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EDITORIAL: Impeachment process no political game 

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EDITORIAL: Impeachment process no political game 

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Our opinion: Democrats and Republicans must put agendas aside as President Trump is investigated for possible misuse of office.

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There’s a strong argument to be made that Democrats would be wise to avoid proceeding with the impeachment of President Trump because of the political consequences. There is fear, in some circles, that taking that step would paint democrats as partisan hacks, emboldening Republicans, strengthening Trump’s standing and lead to his re-election.

Making the decision to proceed with impeachment for those reasons would be a sad commentary on the state of politics, which is already at a very low level. Bottom line: if the members of the House of Representatives, controlled by Democrats, concludes there is cause, they should proceed without regard for the political consequences.

While impeachment of the president has been tossed around for months, it’s the recent revelation of details about a telephone conversation between President Trump and Ukrainian President Volodymyr Zelensky in which President Trump strongly encouraged President Zelensky to investigate the business ties of former Vice President Joe Biden’s son that have pushed the issue to the forefront. The fact that the conversation was also about U.S military aid from Ukraine – which had been withheld – has raised the accusation of national economic pressure for personal political gain.

That’s a serious charge and it deserves to be investigated, regardless of any political blowback for either party.

It’s important to remember that impeachment is a vote by the US House of Representatives to charge a high-ranking government officer with misconduct. That step is not conviction; it’s a judicial process, similar to a grand jury handing down an indictment in a criminal case.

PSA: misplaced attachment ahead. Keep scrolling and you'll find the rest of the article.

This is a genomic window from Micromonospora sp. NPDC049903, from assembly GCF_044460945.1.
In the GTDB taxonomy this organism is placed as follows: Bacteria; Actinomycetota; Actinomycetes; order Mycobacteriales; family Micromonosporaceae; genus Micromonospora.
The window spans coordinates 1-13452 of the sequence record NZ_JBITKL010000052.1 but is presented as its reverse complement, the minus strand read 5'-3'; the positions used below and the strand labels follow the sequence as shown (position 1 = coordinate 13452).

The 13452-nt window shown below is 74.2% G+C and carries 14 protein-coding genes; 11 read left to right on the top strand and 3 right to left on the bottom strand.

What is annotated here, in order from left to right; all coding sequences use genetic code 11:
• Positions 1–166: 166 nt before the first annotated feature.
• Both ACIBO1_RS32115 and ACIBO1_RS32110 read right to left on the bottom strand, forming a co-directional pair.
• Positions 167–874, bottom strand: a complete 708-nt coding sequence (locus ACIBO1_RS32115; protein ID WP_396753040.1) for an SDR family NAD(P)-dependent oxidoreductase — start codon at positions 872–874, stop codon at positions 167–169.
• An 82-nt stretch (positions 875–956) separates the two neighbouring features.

The Constitution says a president may be impeached and removed over charges described as “treason, bribery, or other high crimes and misdemeanors.”

The process is spelled out in the Constitution and requires a two-thirds vote of the Senate to convict and remove. That’s essentially the trial portion of the process.

There’s debate over what rises to the level of initiating impeachment. But based on history, it generally revolves around a perceived abuse of executive power. President Andrew Johnson was charged with violating the Tenure of Office Act (since repealed) and ignoring Congress when he fired Secretary of War Edwin Stanton in 1868. President Bill Clinton was charged with obstructing justice in his testimony related to the Monica Lewinsky investigation in 1998. 

Both Johnson and Clinton were acquitted by the Senate.

President Richard Nixon was seen as misusing government resources for his own political gain and obstruction of the investigation into the “Watergate” break-in. When the House Judiciary Committee approved three articles of impeachment in 1974, Nixon resigned before they could be considered by the full House.

Here we are in 2019 and if the House’s collective judgment is that President Donald Trump misused his office and influence for personal political gain, that should be brought to the Senate for action on merit, and political consequences be damned. What’s right is right. What’s wrong is wrong. Regardless of party. Period.

In an opinion piece printed last weekend, columnist E.J. Dionne Jr., gets it absolutely right.

“The House’s job is to make a strong, coherent and focused case — and to trust the people’s moral sense and their reverence for our — institutions.”

This is an issue that must transcend partisan politics on both sides of the aisle.

 

This reflect the opinion of publisher Jeremy Waltner and former publisher Tim L. Waltner